It’s the Time of the Saison for Drinking

While the analogy is far from perfect, I look at saison in sort of the same way that Miles in the film Sideways looks at his beloved pinot noir. It’s a style I love, and part of that love is rooted in the fact that it’s a bit of an underdog, rarely seen and often under-appreciated.

It’s also a style that historically wasn’t really a style at all, but rather a name used to describe a variety of ales brewed for the workers at farms throughout Belgium’s French-speaking Wallonia region. In more recent times, Saison Dupont has come to be considered a standard bearer of the style – deservedly so, as it’s a fantastic beer – and the result has been a bit more predictability in terms of what you can expect from a beer that is tagged with the saison descriptor. Even so, it still remains a fairly flexible style, ranging from elegant examples with sweet and floral characteristics to more rustic versions that are tart and funky and at times almost lambic-like.

Saisons aren’t seen in Ontario often, in either domestic or imported form. Saison Dupont has made a couple of brief appearances at the LCBO, and Black Oak makes a nice one every summer, but otherwise, it takes trips, trades or travelling friends to get your hands on some.

The trio of saisons pictured above have all come to me via friends and colleagues over the past year or so, and after storing them in the stash for a while, I’ve cracked into all three of them recently. Here’s what I thought of them…

I believe the New Glarus Imperial Saison – the “Imperial” appearing in the name due to its relatively hefty 8.7% abv – came from my friend Rudy in Buffalo, and it’s an rare treat given the limited distribution of most New Glarus beers, especially their “Unplugged” series that this beer is part of. It pours a nice copper-gold colour, and has an aroma that initially seems musty and papery, suggesting it was part it’s ideal drinking window. Those notes soon clear, though, and are replaced with a pleasing and mellow combination of fruit (apricot, nectarine) and spice (ginger, clove), with a yeasty edge.

This pastoral aroma does little to prepare for the flavour, which is quite tart and acidic, with sour plum and under-ripe apple, a backing lemon juice note, an odd hint of oak (odd because I’m pretty sure this isn’t a barrel-aged beer), and occasional hits of muddled spice and yeast as it warms up. It’s doesn’t come anywhere near the heights of New Glarus’ legendary pair of fruit beers, Belgian Red and Raspberry Tart, but it’s still a nicely nuanced and satisfying brew.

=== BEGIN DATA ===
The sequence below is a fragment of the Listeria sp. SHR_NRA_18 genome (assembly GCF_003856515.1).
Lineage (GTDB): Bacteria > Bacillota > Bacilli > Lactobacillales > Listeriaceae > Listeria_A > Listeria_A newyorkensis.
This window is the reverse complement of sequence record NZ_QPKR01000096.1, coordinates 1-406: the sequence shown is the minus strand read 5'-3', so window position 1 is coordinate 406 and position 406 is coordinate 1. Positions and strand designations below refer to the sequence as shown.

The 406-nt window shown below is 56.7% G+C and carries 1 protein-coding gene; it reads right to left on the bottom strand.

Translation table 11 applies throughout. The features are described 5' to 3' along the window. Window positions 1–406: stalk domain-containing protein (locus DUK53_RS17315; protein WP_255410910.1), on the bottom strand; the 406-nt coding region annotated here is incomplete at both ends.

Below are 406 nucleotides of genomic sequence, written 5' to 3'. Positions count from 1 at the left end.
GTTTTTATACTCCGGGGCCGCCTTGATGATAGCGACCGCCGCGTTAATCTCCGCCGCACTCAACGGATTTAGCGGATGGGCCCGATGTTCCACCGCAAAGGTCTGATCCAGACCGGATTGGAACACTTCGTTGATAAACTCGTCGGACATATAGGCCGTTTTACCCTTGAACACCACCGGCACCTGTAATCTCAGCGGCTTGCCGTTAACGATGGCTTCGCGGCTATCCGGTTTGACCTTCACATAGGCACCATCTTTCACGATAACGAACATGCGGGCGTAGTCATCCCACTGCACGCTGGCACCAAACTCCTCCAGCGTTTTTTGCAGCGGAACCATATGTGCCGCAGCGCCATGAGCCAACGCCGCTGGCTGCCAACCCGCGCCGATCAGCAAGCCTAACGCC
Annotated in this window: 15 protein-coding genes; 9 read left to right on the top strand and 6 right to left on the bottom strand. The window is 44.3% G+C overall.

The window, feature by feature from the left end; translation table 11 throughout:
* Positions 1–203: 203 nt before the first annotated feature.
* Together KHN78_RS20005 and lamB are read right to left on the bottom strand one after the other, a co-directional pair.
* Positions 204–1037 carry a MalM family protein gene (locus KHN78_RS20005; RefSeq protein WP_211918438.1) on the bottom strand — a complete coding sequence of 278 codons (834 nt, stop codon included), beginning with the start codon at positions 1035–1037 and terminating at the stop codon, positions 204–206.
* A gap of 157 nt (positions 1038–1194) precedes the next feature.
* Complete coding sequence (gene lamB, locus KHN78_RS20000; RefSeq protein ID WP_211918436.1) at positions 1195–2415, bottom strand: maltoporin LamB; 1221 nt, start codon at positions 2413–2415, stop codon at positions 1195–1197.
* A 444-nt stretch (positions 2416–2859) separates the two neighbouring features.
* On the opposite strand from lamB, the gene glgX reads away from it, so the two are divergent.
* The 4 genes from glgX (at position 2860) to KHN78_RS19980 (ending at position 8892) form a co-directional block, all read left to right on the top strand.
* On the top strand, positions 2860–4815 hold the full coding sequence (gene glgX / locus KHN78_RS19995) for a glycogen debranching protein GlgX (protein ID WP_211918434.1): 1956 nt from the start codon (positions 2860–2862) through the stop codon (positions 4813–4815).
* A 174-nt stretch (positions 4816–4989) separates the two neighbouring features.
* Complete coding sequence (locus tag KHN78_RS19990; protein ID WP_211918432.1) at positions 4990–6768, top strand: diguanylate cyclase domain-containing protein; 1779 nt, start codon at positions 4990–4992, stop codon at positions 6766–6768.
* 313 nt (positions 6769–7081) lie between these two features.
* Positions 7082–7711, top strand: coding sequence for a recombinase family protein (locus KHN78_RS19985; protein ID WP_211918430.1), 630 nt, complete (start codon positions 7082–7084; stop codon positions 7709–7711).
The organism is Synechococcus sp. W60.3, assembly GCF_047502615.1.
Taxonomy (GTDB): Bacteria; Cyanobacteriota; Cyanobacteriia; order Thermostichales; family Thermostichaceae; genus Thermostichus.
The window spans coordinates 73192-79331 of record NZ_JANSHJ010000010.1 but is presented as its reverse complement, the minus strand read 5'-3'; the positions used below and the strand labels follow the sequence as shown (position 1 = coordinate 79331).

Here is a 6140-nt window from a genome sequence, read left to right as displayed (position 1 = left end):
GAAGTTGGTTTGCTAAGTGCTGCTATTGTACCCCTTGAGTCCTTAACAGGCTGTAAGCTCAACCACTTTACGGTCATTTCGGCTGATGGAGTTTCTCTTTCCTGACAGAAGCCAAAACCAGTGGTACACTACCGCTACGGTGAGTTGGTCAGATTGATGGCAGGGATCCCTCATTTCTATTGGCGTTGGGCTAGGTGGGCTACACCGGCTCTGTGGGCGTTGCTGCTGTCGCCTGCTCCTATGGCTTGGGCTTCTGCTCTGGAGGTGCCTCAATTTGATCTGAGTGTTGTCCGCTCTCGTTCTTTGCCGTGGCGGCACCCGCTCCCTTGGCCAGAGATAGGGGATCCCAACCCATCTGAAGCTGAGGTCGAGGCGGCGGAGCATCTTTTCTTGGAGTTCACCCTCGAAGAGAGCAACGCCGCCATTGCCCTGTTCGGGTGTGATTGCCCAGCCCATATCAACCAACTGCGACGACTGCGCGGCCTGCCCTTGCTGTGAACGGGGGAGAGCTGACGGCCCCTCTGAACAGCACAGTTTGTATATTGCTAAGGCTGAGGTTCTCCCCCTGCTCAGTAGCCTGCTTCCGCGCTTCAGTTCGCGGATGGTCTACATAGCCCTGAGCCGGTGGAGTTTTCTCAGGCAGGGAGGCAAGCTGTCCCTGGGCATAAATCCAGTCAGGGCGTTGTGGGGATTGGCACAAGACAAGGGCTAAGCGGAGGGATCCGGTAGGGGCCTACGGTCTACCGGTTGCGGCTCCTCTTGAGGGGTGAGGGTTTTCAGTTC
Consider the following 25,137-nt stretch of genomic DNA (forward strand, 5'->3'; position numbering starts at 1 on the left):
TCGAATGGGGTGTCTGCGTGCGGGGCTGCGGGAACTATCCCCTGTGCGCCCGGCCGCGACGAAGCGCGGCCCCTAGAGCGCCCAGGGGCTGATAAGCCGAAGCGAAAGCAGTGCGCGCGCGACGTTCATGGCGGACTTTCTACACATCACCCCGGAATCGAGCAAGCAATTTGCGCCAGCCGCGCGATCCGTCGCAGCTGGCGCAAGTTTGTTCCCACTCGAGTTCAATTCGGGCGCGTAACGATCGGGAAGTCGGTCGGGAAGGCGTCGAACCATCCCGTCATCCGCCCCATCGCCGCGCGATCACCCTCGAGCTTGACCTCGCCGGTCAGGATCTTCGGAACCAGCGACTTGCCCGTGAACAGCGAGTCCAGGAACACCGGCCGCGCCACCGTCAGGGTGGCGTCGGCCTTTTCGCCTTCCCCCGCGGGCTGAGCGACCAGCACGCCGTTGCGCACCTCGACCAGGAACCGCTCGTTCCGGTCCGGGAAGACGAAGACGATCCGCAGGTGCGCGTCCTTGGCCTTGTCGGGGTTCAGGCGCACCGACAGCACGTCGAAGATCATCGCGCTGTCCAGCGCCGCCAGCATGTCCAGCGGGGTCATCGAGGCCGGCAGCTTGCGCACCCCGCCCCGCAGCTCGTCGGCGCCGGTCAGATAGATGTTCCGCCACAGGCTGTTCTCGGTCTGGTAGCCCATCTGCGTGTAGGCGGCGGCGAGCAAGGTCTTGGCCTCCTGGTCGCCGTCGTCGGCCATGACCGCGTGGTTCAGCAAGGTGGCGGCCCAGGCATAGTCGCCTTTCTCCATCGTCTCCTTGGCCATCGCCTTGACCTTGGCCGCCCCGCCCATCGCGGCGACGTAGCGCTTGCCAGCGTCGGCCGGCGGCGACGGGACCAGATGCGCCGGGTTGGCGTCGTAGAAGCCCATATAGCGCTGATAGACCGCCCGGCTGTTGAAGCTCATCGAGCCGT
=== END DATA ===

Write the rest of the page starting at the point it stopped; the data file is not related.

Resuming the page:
VÃ¥rSaison comes from Nørrebro Bryghus, a Danish brewery which recently had five of its beers featured at the LCBO in a special brewery spotlight, although this wasn’t one of them. This bottle instead came to me in a promo pack from importers Roland + Russell at some point last year, and looking at the back, I see that it was bottled on March 12, 2009, with a best by date of March 10, 2011, so ideally, I probably should’ve gotten to it sooner. But as the ugly LCBO mandated sticker on it clearly attests, this is an 8% beer, which makes it a good candidate for at least moderate aging.

On opening, it’s a bit of a gusher (something that seems to have affected a good number of bottles based on the reviews on RateBeer), and the tart and bracing aroma is obvious before it even leaves the bottle, suggesting some serious wild yeast action. The pour goes smoother than expected given the initial rush of foam, with a good sized but not unruly cap of off-white cream sitting on a hazy burnt sienna body.

Once in the glass, the nose remains tart, sour, acidic – whatever you want to call it – with a lot of fruit character, especially apricot and lemon. The same notes hit in the flavour, which is almost lambic-like, albeit with less of barnyard funk and mustiness that defines that style. Later in the glass, the tartness recedes somewhat, and a more earthy and woody character develops, and the apricot becomes more prominent in the finish, where it’s joined by some pineapple and lychee.

I’m honestly not sure if this beer was intended to be quite so sour and wild. But even if it was an accident caused by a rogue yeast or other bacterial beasties, it was a happy accident, and not one I’m going to complain about.

Finally, there’s Harpoon Leviathan Saison Royale, the “Leviathan” designation being the umbrella name for a series of strong beers by Harpoon. At 9.0% abv, this hazy golden-orange beer is certainly strong in alcohol, and it’s equally strong on the nose, with big fruity esters – pineapple, mango, orange – and a bit of spice.

The flavour follows the aroma, with leading tropical fruit notes giving way to a dry and slightly peppery spiciness. A curious suggestion of persimmon also comes through, along with hints of coriander and citrus zest, and a fairly subtle yeast flavour combining with herbal hops and a slight booziness in the finish.

So are all three of these good saisons? That might depend on how liberal your definition of the style is, as despite having a number of similarities, they’re all quite distinct in many ways. But even if none of them fit the style perfectly, they’re all great beers, and that’s the most important thing.

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